by Rosa Monzon, Cuban Heritage Collection
The exhibition includes a digital component through which viewers can watch videos of Ochoa’s performances.
Maestro Manuel Ochoa, a Cuban exile musician, choral and orchestra conductor, and founder of the Miami Symphony Orchestra, was the focus of a reception at the Cuban Heritage Collection (CHC), at the University of Miami’s Otto G. Richter Library. The event served as the official launch of an exhibition that includes Ochoa’s greatest works and documented memories, which are preserved and available for research at the CHC in the Manuel Ochoa Papers.
Ochoa is recognized internationally not only for his numerous contributions to classical Cuban music in the island but also his work in Spain, Austria, and the United States.
Curated by Meiyolet Mendez, librarian at the CHC, the exhibition displays photographs, letters, publications, music scores, and concert programs of Ochoa’s personal life and career. Included is a photograph from the beginning of Ochoa’s career, at the age of 17, conducting members of the Holguin Choral Society, which he created in 1942, even before he had any formal training. Another photograph shows Ochoa leading the Belen Jesuit Choir in Havana years later. Ochoa’s lesson plans and notes on working with child choir singers also are on display.
“One of the most exciting parts of working on this exhibit was the opportunity to bring to life Maestro Ochoa’s entire career,” said Mendez. “I discovered a person who was passionate about music and music education, and who loved sharing that passion with others.”
Also on display is a paper program of the Concierto Sacro, sponsored by the Cuban Catholic Artists Guild, featuring Ochoa’s Coro de Madrigalistas (Madrigal Choir), popularly noted as the best choir in Cuba, in 1956, Havana.
A driving force and inspiration in Ochoa’s life was always his family. One of the highlights of the exhibition is a photograph of his mother, Caridad Ochoa, who was a trained opera singer, plus a tear sheet from The Miami Herald with an article by David Lawrence Jr. celebrating Ochoa as well as his wife and biggest supporter, Sofia Ochoa.
“She was at his side every step of the way,” said their son, Manuel Ochoa Jr. “My father always said she made it easy for him to just stand at a podium and conduct.”
Esperanza Bravo de Varona (left), former chair of the CHC, and current chair Maria Estorino recognized Sofia Ochoa (right) during the event.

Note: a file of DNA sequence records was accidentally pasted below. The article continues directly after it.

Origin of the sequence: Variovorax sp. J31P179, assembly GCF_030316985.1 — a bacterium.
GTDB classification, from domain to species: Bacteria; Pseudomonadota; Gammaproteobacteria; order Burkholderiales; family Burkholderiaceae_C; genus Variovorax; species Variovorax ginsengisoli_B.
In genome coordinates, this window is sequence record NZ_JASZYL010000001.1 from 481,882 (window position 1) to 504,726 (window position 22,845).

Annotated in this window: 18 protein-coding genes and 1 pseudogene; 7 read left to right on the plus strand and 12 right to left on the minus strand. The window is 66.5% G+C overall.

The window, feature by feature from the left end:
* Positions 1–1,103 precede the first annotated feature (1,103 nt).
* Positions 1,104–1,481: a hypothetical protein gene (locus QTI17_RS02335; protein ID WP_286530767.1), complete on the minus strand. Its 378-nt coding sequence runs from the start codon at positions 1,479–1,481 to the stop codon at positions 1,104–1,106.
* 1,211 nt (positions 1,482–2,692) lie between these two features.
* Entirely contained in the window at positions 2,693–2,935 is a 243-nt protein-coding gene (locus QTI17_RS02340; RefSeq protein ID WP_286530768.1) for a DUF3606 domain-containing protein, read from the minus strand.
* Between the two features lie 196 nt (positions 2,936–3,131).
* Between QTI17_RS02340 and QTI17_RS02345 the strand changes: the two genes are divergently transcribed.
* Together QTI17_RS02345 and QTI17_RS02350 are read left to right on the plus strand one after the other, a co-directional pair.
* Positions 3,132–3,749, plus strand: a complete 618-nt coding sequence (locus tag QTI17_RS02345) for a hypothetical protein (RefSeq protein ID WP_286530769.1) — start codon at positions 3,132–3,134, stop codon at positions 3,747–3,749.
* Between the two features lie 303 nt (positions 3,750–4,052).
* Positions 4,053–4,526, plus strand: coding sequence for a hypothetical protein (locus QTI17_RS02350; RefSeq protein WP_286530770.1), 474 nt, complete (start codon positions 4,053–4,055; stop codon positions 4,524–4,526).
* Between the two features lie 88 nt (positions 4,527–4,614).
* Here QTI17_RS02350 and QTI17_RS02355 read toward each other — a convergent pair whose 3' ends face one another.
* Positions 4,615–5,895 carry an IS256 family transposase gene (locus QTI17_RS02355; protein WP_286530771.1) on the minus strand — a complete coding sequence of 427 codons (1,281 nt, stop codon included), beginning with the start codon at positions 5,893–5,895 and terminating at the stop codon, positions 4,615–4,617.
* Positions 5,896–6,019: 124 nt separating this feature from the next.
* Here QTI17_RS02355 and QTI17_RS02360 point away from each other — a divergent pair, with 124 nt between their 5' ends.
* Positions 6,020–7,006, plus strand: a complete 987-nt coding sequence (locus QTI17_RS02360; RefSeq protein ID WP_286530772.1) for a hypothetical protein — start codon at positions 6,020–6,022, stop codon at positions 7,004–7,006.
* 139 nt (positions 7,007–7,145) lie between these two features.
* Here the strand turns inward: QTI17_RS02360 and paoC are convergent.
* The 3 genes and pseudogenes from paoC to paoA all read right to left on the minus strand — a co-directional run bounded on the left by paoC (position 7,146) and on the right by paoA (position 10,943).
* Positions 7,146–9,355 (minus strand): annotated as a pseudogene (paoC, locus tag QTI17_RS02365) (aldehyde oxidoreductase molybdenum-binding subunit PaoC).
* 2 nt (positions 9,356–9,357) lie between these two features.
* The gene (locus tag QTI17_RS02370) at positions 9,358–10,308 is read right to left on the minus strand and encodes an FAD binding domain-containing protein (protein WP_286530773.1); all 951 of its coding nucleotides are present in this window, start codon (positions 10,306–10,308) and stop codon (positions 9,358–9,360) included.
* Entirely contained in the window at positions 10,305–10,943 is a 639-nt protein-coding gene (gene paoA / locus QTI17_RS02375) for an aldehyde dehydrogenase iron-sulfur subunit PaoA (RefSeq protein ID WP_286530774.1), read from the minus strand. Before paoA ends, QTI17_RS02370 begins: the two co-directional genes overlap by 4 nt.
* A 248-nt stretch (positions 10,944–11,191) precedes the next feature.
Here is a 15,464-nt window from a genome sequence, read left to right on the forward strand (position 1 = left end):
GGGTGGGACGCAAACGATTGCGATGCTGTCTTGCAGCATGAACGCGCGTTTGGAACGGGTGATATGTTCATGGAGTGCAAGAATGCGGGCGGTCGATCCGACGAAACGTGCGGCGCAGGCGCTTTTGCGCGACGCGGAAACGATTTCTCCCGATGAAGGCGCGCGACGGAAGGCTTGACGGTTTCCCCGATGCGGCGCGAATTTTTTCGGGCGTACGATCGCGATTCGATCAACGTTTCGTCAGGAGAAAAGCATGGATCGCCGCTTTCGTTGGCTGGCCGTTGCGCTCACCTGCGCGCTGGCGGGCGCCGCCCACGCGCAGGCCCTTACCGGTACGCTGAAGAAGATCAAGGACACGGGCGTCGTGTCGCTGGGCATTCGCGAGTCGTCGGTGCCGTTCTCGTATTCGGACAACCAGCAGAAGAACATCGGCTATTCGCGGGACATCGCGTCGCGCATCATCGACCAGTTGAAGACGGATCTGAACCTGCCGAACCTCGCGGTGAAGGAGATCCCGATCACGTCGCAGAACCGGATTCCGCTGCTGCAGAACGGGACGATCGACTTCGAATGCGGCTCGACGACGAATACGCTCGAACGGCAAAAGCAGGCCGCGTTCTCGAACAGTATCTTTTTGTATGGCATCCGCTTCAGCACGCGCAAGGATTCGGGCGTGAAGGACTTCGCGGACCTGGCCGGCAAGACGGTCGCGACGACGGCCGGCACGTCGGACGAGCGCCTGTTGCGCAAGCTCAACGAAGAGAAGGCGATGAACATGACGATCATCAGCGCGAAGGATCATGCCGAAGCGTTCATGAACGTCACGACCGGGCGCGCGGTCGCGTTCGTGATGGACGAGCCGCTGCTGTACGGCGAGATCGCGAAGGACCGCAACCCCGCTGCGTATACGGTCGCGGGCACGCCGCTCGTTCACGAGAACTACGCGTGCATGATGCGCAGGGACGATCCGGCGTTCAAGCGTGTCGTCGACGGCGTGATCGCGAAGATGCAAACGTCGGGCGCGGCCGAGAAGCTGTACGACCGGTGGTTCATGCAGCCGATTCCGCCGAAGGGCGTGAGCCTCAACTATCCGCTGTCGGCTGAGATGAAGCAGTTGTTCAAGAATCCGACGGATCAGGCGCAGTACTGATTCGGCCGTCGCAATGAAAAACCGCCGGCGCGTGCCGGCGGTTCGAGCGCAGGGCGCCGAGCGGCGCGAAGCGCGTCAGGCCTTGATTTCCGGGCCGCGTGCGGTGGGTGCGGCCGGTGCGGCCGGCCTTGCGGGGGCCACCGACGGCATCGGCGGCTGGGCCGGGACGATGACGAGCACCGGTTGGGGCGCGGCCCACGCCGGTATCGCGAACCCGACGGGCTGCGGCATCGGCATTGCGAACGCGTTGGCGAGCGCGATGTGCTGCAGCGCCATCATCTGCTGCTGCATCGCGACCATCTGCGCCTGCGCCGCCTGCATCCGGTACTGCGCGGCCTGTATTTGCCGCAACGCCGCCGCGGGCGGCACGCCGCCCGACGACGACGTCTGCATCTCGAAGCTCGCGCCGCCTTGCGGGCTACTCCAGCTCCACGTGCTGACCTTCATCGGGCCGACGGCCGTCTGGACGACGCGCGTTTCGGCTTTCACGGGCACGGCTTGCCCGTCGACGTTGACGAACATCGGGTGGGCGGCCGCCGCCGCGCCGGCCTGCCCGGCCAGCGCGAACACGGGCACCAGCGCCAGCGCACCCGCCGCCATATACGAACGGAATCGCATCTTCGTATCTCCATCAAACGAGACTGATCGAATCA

Sofia’s unwavering support for her husband continued after his death, in 2006. She not only donated his collection but also contributed countless hours as a volunteer in the processing of these records.
“When my mother and I thought about how we would remember and commemorate my father, we wanted a living memorial,” said Ochoa Jr. “We wanted to share his life story so that others, especially young Cubans and Cuban-Americans would be inspired to continue his musical legacy.”
After studying and working in Cuba, Vienna, Spain, and Rome, Ochoa settled in Miami following the Cuban Revolution. On display are photographs of Ochoa’s performances in Miami, such as the first Festiva Symphony Concert at the Colonel Hotel in 1989. There is also a photograph of acclaimed Cuban pianist Zenaida Manfugás, from the same concert.
In Miami Ochoa also created the Society of Arts and Culture of Americas, but his greatest contribution to the city’s cultural development was the creation and leadership of the Miami Symphony Orchestra for more than 25 years. Multiple playbills from its concerts are displayed in the CHC’s Roberto C. Goizueta Pavilion, as well as audio and videos of performances.
The celebration of Ochoa’s life and legacy took place at CHC’s Roberto C. Goizueta Pavilion, where the Manuel Ochoa Papers are now permanently housed and available for research.
Considered “the highlight of his tenure with the orchestra,” said Ochoa Jr., was a concert in Carnegie Hall in June of 2000, also represented in the exhibition.
“Maestro Ochoa’s legacy lives on in the Miami Symphony Orchestra he founded and in the lives that he touched through his various cultural activities,” said Maria Estorino, chair of the CHC. “But it also lives on here, in the library, where through his own papers, his life, his work, and his passion can be discovered.”
The CHC is home to thousands of books, manuscripts, photographs, and other materials that document the rich history and culture of Cuba and its diaspora. The legacy of Maestro Manuel Ochoa, as well as countless other Cubans and Cuban-Americans, “will not only be preserved here, but it will be shared with our students and with the community,” said Estorino.
“I hope the Maestro Manuel Ochoa Collection continues to inspire and educate future generations to become musicians and conductors, and keep alive the rich tradition of classical music,” Ochoa Jr. said.
The exhibition is available for viewing through the end of summer. For more information about the Cuban Heritage Collection and its events, please visit www.library.miami.edu/chc.
View more photos from the event here.
Photos by Andrew Innerarity.
The exhibition is on view at the Roberto C. Goizueta Pavilion through the end of the summer.